“If a man of no wit and sense,” replied Riquet with the Tuft, “would be well received, as you say, in reproaching you for breach of your word, why will you not let me, madam, have the same usage in a matter wherein all the happiness of my life is concerned? Is it reasonable that persons of wit and sense should be in a worse condition than those who have none? Can you pretend this, you who have so great a share, and desired so earnestly to have it? But let us come to the fact, if you please. Putting aside my ugliness and deformity, is there anything in me which displeased you? Are you dissatisfied with my birth, my wit, my humor, or my manners?”
“Not at all,” answered the Princess; “I love you and respect you in all that you mention.”
“If it be so,” said Riquet with the Tuft, “I am happy, since it is in your power to make me the most amiable of men.”
“How can that be?” said the Princess.
“It is done,” said Riquet with the Tuft, “if you love me enough to wish it was so; and that you may no ways doubt, madam, of what I say, know that the same fairy who on my birthday gave me for gift the power of making the person who should please me witty and judicious, has in like manner given you for gift the power of making him whom you love and to whom you would grant the favor, to be extremely handsome.”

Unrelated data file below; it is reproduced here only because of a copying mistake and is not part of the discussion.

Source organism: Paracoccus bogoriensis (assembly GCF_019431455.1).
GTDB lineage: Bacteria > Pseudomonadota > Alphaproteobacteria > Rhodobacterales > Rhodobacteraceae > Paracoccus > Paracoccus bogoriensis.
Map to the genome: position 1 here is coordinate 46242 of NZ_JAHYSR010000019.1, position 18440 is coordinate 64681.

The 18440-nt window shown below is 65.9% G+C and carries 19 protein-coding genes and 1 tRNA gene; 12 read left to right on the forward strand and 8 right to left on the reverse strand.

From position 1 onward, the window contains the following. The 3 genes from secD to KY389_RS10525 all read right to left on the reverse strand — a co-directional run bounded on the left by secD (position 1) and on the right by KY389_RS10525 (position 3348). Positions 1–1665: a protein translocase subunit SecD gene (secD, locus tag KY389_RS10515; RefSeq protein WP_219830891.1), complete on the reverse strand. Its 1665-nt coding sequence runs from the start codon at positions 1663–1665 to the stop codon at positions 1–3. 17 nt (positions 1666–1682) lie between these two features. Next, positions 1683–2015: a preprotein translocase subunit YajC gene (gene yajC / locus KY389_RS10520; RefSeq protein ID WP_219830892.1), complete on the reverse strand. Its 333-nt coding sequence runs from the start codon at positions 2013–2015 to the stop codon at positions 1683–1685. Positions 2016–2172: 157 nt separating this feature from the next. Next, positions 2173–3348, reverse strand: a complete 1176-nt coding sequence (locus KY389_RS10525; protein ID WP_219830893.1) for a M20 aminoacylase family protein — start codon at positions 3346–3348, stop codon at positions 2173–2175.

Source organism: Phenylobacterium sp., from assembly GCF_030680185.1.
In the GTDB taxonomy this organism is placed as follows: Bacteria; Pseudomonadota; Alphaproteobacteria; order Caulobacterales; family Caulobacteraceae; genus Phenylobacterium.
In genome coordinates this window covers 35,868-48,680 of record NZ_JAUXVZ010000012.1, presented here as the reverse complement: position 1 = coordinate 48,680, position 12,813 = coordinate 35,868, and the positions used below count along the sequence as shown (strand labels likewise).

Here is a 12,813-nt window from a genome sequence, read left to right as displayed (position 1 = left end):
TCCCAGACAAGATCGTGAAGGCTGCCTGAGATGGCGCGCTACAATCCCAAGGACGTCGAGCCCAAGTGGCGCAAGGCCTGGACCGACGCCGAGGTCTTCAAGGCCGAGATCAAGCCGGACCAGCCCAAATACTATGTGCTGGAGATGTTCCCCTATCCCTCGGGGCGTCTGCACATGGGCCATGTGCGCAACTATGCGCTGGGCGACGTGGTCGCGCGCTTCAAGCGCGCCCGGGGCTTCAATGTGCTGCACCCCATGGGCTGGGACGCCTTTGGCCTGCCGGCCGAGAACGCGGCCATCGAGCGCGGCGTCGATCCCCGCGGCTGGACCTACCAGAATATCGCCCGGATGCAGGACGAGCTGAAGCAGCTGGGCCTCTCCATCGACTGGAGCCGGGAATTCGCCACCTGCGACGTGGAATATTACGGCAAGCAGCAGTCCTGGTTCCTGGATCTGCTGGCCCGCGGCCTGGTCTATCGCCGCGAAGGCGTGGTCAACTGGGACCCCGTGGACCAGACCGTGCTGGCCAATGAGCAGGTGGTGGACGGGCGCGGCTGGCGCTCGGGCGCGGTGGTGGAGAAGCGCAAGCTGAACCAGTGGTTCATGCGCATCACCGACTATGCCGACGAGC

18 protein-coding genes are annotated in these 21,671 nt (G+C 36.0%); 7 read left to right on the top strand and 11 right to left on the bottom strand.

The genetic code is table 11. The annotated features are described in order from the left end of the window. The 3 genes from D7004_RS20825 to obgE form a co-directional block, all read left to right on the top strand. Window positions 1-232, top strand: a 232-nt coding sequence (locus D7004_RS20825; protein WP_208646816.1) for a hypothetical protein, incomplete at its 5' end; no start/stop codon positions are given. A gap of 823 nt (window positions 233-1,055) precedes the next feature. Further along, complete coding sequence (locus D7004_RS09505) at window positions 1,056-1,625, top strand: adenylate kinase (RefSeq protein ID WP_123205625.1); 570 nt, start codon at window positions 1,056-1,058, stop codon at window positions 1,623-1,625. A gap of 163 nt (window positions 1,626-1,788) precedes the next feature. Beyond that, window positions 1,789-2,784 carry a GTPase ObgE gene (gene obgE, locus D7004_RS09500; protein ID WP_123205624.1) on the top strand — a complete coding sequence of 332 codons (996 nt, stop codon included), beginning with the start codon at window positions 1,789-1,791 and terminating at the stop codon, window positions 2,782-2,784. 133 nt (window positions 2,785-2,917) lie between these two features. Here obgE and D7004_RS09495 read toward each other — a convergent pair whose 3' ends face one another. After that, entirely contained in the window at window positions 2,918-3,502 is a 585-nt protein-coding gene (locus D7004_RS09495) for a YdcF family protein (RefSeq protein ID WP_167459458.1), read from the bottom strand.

“If it be so,” said the Princess, “I wish with all my heart that you may be the most lovable prince in the world, and I bestow my gift on you as much as I am able.”
The Princess had no sooner pronounced these words than Riquet with the Tuft appeared to her the finest prince upon earth, the handsomest and most amiable man she ever saw. Some affirm that it was not the fairy’s charms, but love alone, which worked the change.
They say that the Princess, having made due reflection on the perseverance of her lover, his discretion, and all the good qualities of his mind, his wit and judgment, saw no longer the deformity of his body, nor the ugliness of his face; that his hump seemed to her no more than the grand air of one having a broad back, and that whereas till then she saw him limp horribly, she now found it nothing more than a certain sidling air, which charmed her.
They say further that his eyes, which were squinted very much, seemed to her most bright and sparkling, that their irregularity passed in her judgment for a mark of the warmth of his affection, and, in short, that his great red nose was, in her opinion, somewhat martial and heroic in character.
However it was, the Princess promised immediately to marry him, on condition that he obtained the King’s consent. The King, knowing that his daughter highly esteemed Riquet with the Tuft, whom he knew also for a most sage and judicious prince, received him for his son-in-law with pleasure, and the next morning their nuptials were celebrated, as Riquet with the Tuft had foreseen, and according to the orders he had given a long time before.